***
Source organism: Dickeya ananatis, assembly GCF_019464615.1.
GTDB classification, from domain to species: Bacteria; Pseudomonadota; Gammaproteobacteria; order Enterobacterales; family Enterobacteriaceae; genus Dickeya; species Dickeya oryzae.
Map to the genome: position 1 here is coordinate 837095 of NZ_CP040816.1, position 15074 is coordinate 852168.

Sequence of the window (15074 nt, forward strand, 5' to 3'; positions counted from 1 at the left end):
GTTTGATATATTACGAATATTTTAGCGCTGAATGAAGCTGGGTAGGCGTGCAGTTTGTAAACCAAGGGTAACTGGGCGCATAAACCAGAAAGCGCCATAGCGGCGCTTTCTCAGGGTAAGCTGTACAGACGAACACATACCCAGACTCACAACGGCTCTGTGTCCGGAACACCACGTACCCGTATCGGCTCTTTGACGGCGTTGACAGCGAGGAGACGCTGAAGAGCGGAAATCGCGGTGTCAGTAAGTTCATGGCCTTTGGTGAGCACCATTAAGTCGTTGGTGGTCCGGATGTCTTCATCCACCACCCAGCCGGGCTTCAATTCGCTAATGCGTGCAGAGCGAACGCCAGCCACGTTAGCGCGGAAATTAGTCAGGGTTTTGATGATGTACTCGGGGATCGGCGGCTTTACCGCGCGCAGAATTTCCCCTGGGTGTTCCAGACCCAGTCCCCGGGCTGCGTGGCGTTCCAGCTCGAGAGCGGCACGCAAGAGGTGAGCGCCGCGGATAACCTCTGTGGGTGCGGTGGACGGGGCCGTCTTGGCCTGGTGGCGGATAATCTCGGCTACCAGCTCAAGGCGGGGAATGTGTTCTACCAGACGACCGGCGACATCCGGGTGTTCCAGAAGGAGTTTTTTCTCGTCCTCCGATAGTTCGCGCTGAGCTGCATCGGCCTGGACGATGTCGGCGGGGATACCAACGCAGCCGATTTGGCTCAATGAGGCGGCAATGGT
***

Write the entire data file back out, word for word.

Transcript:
Source organism: Dickeya ananatis, assembly GCF_019464615.1.
GTDB classification, from domain to species: Bacteria; Pseudomonadota; Gammaproteobacteria; order Enterobacterales; family Enterobacteriaceae; genus Dickeya; species Dickeya oryzae.
Map to the genome: position 1 here is coordinate 837095 of NZ_CP040816.1, position 15074 is coordinate 852168.

Sequence of the window (15074 nt, forward strand, 5' to 3'; positions counted from 1 at the left end):
GTTTGATATATTACGAATATTTTAGCGCTGAATGAAGCTGGGTAGGCGTGCAGTTTGTAAACCAAGGGTAACTGGGCGCATAAACCAGAAAGCGCCATAGCGGCGCTTTCTCAGGGTAAGCTGTACAGACGAACACATACCCAGACTCACAACGGCTCTGTGTCCGGAACACCACGTACCCGTATCGGCTCTTTGACGGCGTTGACAGCGAGGAGACGCTGAAGAGCGGAAATCGCGGTGTCAGTAAGTTCATGGCCTTTGGTGAGCACCATTAAGTCGTTGGTGGTCCGGATGTCTTCATCCACCACCCAGCCGGGCTTCAATTCGCTAATGCGTGCAGAGCGAACGCCAGCCACGTTAGCGCGGAAATTAGTCAGGGTTTTGATGATGTACTCGGGGATCGGCGGCTTTACCGCGCGCAGAATTTCCCCTGGGTGTTCCAGACCCAGTCCCCGGGCTGCGTGGCGTTCCAGCTCGAGAGCGGCACGCAAGAGGTGAGCGCCGCGGATAACCTCTGTGGGTGCGGTGGACGGGGCCGTCTTGGCCTGGTGGCGGATAATCTCGGCTACCAGCTCAAGGCGGGGAATGTGTTCTACCAGACGACCGGCGACATCCGGGTGTTCCAGAAGGAGTTTTTTCTCGTCCTCCGATAGTTCGCGCTGAGCTGCATCGGCCTGGACGATGTCGGCGGGGATACCAACGCAGCCGATTTGGCTCAATGAGGCGGCAATGGT